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Teaching your kids life skills



Five suggestions for parents to try

Five suggestions for teaching your kids life skills


A balanced life requires practical skills, not just the academic learning kids get in school. Mothering.com suggests teaching children these five important life skills. They can be introduced slowly and adapted to any age level.

Growing food

Shopping in a supermarket disconnects us from an awareness of where food really comes from. Gardening not only teaches responsibility and science but also helps kids understand the difference between whole and processed foods. Even if you don't have a back yard with room for a garden, you can start seeds in the house and transplant seedlings to pots. Hands-on experience is engaging and eating food you've grown is one of life's great satisfactions.

Cooking from scratch

By the time they leave home, kids should know how to cook so they won't resort to lots of junk food. Small children can wash and sort vegetables. Older kids can chop vegetables, and they can learn how to choose spices and follow recipes. Like growing food, cooking food brings the pleasure of tasting the product of their efforts and teaches the delights of wholesome eating.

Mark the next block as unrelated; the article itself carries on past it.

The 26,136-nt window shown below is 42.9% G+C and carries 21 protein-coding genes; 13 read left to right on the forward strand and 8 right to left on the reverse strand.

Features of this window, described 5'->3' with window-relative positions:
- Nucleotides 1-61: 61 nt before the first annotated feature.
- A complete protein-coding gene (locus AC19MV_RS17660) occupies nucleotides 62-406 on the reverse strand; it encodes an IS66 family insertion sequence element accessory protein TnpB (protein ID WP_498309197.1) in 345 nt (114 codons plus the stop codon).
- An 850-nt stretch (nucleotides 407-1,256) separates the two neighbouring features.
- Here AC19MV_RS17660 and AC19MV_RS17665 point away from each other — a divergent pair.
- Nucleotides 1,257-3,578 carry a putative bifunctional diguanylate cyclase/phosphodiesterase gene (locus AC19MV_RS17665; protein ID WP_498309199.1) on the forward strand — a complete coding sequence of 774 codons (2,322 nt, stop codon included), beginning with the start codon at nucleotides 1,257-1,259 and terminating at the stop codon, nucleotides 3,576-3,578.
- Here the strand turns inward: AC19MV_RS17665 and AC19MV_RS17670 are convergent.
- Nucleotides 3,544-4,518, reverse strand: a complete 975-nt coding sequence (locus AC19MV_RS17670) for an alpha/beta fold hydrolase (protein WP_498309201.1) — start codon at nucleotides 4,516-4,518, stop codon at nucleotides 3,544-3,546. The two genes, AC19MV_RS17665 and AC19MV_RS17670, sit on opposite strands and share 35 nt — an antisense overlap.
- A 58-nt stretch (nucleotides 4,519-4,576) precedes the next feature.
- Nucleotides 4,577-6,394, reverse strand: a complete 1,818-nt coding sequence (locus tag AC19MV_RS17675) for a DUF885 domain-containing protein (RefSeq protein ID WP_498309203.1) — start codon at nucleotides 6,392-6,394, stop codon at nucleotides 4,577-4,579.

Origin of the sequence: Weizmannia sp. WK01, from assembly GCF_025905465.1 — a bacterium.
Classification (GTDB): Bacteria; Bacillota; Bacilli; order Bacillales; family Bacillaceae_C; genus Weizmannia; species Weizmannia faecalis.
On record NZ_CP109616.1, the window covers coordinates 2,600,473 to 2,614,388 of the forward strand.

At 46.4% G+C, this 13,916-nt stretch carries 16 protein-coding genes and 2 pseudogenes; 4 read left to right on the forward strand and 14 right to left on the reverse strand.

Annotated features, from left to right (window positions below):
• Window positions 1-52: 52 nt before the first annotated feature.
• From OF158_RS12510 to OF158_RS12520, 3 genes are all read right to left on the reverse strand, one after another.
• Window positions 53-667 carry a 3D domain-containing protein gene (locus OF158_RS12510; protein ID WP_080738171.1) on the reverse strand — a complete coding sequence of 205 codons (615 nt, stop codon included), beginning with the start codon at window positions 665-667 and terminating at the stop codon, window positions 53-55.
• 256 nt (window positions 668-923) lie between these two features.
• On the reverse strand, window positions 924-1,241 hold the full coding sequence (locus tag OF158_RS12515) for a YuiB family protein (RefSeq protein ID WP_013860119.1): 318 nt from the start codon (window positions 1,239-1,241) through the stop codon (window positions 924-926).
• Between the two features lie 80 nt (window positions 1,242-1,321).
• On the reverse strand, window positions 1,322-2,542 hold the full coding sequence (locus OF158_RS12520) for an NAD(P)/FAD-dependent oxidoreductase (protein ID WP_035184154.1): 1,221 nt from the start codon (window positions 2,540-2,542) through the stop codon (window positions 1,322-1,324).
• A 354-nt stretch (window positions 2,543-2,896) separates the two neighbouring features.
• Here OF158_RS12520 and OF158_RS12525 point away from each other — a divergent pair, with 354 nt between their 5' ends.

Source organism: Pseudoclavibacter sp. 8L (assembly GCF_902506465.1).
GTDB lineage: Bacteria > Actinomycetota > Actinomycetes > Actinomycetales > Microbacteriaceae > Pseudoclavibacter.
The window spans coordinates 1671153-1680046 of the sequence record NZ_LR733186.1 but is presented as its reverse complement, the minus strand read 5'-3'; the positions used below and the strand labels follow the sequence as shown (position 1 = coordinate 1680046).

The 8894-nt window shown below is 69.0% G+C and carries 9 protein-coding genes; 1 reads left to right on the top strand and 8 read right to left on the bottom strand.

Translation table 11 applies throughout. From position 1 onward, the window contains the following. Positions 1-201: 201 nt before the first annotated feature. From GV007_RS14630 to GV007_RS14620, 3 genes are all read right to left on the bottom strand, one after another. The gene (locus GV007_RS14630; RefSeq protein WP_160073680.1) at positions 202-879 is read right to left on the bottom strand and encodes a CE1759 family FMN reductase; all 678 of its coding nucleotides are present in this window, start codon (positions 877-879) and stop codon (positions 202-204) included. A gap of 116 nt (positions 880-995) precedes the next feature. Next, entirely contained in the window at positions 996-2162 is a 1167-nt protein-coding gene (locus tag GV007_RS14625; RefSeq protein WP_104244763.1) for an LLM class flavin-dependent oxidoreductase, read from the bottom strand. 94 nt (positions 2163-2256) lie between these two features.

Managing money

It's easy for college students to be drawn into debt by credit card offers if they haven't learned a sense of monetary responsibility. You can start by explaining your decisions whether to buy certain items, or by comparing prices at the supermarket. It's fine to tell kids you can't afford a particular purchase, so they know there are limits on spending. An allowance gives kids a chance to manage their own money, make financial decisions, and see the consequences.

 

Organizing a room

Some kids are naturally neat, but even the naturally sloppy ones can learn how to tidy up and appreciate the convenience of being able to find what they need, when they need it. Don't expect a consistently neat bedroom but take the time now and then to show your child how to clean up and how keep possessions organized.

Managing time

Our busy lives can become chaotic without some form of organization as well. Make a daily and/or a weekly schedule for the family and write it out on a whiteboard so your kids can see what to expect, prepare for future events and learn how scheduling can help them manage their time.



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